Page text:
JUNEAU — It may look a little bit like “CSI” crime fighting, but with a quick scan of stolen valuables, the Dodge County Sheriff’s Office now can detect who is the rightful owner.
That is if the owner thinks ahead and purchases a DNA for Property Kit. The Dodge County Sheriff’s Office is one of the first law enforcement agencies in Wisconsin to use the technology.
The kits are a special forensic adhesive that can be applied to valuables. The adhesive is swabbed on an item and will permanently dry clear and invisible to the naked eye. Suspended in the adhesive are thousands of dots that are 1/20 of a millimeter in size. Chemically etched into the microdot is a unique alphanumeric personal identification number.
Dodge County Sheriff Dale Schmidt said 44 people already signed up for the program in the first few hours it was announced Monday.
“I looked at it and felt it would be good for the citizens of Dodge County and identifying who the property belongs to,” Schmidt said. “It is inexpensive. You only pay for the shipping and handling.”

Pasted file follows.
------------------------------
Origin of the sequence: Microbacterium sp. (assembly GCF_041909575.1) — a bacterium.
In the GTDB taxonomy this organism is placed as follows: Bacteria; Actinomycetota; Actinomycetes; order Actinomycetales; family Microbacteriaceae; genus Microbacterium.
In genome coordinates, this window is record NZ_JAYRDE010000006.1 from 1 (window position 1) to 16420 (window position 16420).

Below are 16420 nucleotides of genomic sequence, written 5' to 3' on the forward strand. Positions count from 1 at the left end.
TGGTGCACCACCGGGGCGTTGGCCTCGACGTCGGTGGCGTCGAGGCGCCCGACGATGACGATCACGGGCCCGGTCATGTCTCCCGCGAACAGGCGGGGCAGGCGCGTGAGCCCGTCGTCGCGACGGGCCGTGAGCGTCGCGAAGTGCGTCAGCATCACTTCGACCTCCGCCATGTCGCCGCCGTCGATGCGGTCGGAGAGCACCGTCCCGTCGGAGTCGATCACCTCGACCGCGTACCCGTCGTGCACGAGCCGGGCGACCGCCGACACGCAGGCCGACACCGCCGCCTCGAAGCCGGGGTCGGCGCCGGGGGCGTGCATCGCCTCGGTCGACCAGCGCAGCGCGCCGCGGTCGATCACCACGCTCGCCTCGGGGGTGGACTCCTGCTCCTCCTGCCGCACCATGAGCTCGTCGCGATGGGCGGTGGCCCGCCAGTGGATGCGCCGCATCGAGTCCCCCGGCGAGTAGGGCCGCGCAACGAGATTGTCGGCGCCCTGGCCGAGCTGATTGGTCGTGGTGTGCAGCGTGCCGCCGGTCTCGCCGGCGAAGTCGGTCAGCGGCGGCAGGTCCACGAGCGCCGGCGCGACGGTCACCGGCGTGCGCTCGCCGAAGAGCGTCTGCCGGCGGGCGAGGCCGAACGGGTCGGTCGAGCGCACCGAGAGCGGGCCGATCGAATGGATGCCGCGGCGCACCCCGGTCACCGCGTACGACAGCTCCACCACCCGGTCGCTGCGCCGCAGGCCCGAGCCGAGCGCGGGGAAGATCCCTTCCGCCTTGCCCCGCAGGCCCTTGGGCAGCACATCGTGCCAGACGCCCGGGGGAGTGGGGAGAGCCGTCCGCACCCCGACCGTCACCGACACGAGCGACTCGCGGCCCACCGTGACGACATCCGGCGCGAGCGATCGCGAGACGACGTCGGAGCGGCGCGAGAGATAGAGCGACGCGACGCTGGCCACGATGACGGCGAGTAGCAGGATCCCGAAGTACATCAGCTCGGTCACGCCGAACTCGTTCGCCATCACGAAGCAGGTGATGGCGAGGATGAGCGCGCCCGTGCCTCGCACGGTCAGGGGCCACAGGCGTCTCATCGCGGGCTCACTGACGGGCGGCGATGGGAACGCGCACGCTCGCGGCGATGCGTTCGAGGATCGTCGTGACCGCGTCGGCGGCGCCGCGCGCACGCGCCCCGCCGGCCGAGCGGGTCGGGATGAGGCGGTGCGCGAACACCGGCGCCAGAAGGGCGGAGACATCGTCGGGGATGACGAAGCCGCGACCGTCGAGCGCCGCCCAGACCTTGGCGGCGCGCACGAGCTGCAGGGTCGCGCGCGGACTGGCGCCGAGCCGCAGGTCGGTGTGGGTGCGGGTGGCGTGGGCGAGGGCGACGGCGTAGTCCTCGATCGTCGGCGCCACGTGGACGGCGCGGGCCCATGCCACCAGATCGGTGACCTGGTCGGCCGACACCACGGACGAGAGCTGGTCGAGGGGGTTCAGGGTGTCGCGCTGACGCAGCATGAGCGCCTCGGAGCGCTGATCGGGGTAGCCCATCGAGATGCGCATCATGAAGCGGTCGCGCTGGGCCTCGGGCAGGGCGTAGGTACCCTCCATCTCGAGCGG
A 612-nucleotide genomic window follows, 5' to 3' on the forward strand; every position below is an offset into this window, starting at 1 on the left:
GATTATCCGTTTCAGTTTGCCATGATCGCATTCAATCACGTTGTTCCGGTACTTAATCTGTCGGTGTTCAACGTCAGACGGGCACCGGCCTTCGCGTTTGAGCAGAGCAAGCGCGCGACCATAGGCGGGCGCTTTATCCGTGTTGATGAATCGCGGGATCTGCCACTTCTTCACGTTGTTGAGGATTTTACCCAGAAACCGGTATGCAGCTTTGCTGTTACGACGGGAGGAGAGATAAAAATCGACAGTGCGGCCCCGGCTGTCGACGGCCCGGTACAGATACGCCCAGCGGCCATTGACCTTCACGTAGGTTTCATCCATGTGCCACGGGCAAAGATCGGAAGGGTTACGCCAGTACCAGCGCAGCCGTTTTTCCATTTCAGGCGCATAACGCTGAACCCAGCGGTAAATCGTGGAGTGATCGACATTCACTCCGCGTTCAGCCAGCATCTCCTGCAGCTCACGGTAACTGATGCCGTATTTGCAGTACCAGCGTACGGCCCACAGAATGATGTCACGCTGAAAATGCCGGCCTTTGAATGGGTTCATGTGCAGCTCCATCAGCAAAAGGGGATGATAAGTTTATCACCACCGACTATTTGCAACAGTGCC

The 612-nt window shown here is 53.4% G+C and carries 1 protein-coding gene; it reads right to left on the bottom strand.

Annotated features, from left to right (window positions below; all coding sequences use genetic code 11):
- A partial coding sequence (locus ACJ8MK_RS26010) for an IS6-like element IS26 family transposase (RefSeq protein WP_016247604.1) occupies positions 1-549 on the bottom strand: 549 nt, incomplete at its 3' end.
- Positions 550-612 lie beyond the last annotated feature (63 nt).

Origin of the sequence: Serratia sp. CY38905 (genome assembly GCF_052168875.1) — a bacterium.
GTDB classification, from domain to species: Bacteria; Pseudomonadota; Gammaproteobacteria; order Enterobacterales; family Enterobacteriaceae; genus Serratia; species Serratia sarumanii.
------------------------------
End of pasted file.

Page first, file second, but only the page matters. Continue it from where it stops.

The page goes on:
Residents just need to set up their free account at protechDNA.com. The kits are mailed directly to the user’s address. There is a one-time setup and shipping fee of $5.99. A portion of the fees will help provide equipment to law enforcement around the country.
Those who use the service can log on to the website and document their items so the sheriff’s office can easily identify the property when it is located, Schmidt said.
The PIN is registered in a national database linking the PIN to the user contact details. Every item swabbed with the DNA adhesive can be entered into the user’s account, including make, model, serial number if applicable, pictures and other property characteristics.
Dodge County Sheriff’s Office has detection equipment to determine if property has been marked with the DNA adhesive and special readers to view the PIN on the microscopic dots. The PIN will be entered into a secure law enforcement database to retrieve owner contact information.
Schmidt said if the property stays local or if it gets sold to a pawn shop, the added technology will help locate the rightful owner.
Currently, there are over 5,000 law enforcement agencies throughout the country that use the technology.
Follow Terri Pederson on Twitter @tlp53916 or contact her at 920-356-6760.